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Practice Something New

The predictability of routines can be safe and comfortable. But did you know that learning and practicing something new can make you smarter? Research shows that the process of learning can increase the density of myelin, the insulating layer around nerves, may help the brain send signals faster?

New cells are formed when you learn something new because blood flow to key areas of the brain is increased. This boosted blood flow supports new brain growth, helps keep the brain sharp and functioning at its best, and may even help prevent dementia. Here’s a list of ideas to get you started:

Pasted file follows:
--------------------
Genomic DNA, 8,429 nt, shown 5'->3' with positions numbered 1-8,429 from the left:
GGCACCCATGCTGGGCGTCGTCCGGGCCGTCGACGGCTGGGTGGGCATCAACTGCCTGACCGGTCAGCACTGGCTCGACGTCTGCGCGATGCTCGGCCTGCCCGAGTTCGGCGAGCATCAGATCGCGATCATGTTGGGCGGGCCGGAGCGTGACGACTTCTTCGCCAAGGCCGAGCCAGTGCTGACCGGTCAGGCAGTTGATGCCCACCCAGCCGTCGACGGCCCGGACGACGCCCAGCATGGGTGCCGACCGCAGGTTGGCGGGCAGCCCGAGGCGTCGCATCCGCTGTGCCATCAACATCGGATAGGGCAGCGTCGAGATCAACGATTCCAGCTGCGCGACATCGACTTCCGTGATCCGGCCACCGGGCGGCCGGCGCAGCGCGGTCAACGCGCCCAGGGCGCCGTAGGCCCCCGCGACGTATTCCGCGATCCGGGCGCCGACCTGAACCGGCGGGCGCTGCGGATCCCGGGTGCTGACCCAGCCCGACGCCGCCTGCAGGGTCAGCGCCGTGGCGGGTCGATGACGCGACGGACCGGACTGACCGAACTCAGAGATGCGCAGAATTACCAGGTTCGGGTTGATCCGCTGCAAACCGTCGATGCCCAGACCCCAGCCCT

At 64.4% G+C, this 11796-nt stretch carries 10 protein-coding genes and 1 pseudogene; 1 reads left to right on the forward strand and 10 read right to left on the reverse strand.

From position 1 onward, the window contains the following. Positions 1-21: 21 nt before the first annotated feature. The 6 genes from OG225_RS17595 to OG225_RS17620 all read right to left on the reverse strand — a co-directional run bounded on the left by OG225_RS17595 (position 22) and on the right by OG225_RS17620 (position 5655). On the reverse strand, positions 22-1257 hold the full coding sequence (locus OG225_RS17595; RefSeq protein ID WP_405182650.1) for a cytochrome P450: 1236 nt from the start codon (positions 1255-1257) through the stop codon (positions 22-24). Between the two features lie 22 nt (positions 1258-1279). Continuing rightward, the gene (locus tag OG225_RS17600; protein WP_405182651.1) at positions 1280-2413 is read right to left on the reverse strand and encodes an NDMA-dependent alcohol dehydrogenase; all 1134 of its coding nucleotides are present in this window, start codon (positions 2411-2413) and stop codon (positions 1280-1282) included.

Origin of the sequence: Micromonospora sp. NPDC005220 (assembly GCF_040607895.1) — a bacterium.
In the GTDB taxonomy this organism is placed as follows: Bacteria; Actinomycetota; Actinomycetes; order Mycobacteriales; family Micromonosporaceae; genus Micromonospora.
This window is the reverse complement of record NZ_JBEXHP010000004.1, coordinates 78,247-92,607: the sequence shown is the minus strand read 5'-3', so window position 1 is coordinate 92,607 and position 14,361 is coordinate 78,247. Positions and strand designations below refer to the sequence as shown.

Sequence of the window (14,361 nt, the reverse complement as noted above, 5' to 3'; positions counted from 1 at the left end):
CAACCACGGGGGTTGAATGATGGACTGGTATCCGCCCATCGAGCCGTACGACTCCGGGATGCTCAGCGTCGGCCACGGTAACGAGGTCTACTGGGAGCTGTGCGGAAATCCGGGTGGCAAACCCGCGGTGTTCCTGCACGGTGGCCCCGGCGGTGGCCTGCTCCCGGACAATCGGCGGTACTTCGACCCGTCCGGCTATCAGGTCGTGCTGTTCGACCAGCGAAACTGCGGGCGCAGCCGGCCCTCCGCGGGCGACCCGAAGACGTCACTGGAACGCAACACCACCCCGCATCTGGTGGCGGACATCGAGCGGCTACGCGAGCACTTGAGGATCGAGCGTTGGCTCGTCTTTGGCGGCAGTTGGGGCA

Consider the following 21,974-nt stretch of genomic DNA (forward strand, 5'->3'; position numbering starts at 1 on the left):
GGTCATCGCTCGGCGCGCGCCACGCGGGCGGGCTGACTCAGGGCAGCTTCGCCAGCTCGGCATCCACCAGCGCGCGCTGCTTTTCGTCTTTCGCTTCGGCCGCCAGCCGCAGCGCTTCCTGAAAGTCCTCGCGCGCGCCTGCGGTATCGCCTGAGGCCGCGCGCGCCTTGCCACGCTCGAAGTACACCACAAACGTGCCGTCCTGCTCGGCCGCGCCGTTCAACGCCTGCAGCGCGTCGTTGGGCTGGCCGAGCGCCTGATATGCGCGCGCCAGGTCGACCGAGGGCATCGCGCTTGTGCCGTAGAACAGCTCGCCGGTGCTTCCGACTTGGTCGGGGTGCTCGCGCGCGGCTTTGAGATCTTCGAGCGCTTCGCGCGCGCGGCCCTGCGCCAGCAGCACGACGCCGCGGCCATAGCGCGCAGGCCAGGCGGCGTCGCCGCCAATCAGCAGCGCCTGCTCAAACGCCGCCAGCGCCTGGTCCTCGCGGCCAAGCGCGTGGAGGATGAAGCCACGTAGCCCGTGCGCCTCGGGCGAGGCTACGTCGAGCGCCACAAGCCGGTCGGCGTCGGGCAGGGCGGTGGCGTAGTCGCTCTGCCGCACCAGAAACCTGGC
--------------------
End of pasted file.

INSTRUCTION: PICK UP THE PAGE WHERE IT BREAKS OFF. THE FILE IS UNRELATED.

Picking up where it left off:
• Travel somewhere you haven’t been before
  • Add different exercises to your workout
  • Cook a new recipe
  • Play a card game or board game
  • Listen to different music genres
  • Learn to play a musical instrument
  • Learn a new skill – cooking, gardening, rock climbing, sewing, scrapbooking, etc.
  • Try a sport you haven’t played before
  • Change up your daily routine

There are so many wonderful options, so choose something you’ll enjoy. Aim to try one new activity each week, and go from there. You’ll see benefits not just from learning the activity, but also in practicing it over and over, so you don’t necessarily have to switch activities every week. 

 

Naomi Whittel

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